A truck driver struck and killed a 29-year-old cyclist at a Williamsburg intersection Monday, according to authorities.
The 70 year-old man was heading east along Boerum Street from behind the wheel of a cement truck at 12:19 p.m., when he struck the biker as she crossed the street heading north on Bushwick Avenue, cops said.
Paramedics pronounced the woman dead at the scene, according to police.
Cops have not cuffed the driver, who remained on the scene following the collision, according to the department spokeswoman, who noted they are withholding the victim’s name pending family notification.
The woman is the 15th city cyclist killed by motorists this year, compared to 10 in all of 2018, with two slain just last week.
The war between bikers and motorists played out online:
These cyclists come right up on you full speed on the sidewalk with no warning..if you are talking and wave your arm outward forget it..no warning, no whistle no bell just zooooms by...
Louis Franqui from Red Hook
I get that, Louise. Sometimes joggers scare me too, coming from behind at full speed. Once, I was hit in the arm by a purse, and another time, a stroller ran over my foot. In both cases it left a bruise. I just consider myself lucky that it wasn’t a truck, I guess. And, NYPD just announced that murder rates continue to drop. Good thing that they don’t take vehicular homicide into consideration, or it wouldn’t look so pretty.
Peter from Dyker Heights
Nobody asking what happened with millions of dollars spent on “Zero Tolerance”, 25 mile speed limit, cameras etc? It was obvious from the beginning, that won’t decrease accident, just another smart way to tax nyc people.
Guy from NYC
Its f**ked up what happened but this is the end result of the city that doesn’t punish motorists when they kill. They keep doing it over and over with no consequences.
Local from Here
It’s a tragedy. A terrible terrible accident. NYC is a major metropolis and the amount of bicycles on the streets mixing with traffic is a sure fire way to see an increase in collisions. I think if mass transit was Significantly improved more of both motorists and cyclists would opt in. The transit system in NYC is a disaster and things like todays incident is inevitable.
Peggy from Brooklyn
It’s a very sad situation. No one deserves to go this way!! As a crossing guard years ago I experienced a few incidents with bicyclists! “Some” are WRECKLESS. They stick the middle finger @ you, very disrespectful. They don’t follow traffic regulations. They pass lights, they damage parked cars. I don’t wish anything on anyone God bless us all!! God bless the young ladies soul and my deepest condolences to the family!! What else can the Mayor do, he done put freaken citi bikes in every corner of the streets. Then took away a lot of parking spots. I believe law enforcement need to take action the same way they ticket cars, they should ticket bicyclists as well. #JustSaying. No offense to no one.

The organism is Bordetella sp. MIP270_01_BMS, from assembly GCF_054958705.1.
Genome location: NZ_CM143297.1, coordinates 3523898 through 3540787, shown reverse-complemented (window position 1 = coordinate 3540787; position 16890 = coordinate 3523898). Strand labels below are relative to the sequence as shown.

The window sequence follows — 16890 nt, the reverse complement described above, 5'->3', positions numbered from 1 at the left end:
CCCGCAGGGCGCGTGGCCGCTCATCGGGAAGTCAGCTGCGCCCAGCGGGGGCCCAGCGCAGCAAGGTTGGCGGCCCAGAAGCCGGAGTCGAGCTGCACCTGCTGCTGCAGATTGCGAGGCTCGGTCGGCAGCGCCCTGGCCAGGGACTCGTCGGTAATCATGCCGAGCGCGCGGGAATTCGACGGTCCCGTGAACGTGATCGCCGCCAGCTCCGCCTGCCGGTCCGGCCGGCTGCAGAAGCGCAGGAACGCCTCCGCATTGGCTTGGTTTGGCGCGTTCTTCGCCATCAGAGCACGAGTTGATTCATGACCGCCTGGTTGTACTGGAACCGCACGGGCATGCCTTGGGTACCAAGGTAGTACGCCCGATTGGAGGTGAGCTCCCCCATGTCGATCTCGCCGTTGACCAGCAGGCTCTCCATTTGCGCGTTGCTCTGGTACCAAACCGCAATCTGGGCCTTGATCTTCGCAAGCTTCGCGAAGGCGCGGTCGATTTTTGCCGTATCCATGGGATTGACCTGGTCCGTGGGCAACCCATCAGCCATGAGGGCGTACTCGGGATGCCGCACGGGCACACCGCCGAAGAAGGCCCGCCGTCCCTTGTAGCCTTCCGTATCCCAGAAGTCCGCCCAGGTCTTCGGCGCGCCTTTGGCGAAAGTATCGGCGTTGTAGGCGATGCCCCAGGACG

A driver from Williamsburg
This year’s pool day was wet — and wild!
Parks Department staff shut down Commodore Barry Pool on Thursday, after cops tackled and cuffed a teen involved in a scuffle that occurred on the opening day for city pools.
The incident occurred as dozens of exasperated Brooklynites lined N. Elliott Place in the sizzling heat waiting for the Clinton Hill pool to reopen following a mid-day break at around 4:20 p.m. — about 20 minutes after the pool was scheduled to open.
The 16-year-old boy and his friend had been arguing, and at one point a NYC Parks worker tried to break up the fight, grabbing the teen, according one witness.
“Then the supervisor came out, he was hot-headed and started jumping on him like he was a grown-ass man his age,” said Daequa Turner, a friend of the cuffed teen.
The teen tried walk away from the scuffle just as several squad cars rolled up to the pool, and about a dozen cops tackled and then surrounded the teen, according to witnesses, who noted one female officer was spotted yanking on the kid’s hair.
“She pulled his hair and everything. She was going in,” said Sandra Rodriguez.
Readers discussed alternatives to violence online:
It’s shameful on both sides. The youth by all accounts was in a one on one heated verbal altercation with his friend and the situation escalated in a public venue. The Pool staff gets involved,the situation further escalates. The police are summoned to deescalate the situation... further escalation erupts. No arrest... Mediation
LT from Fort Green-Clinton Hill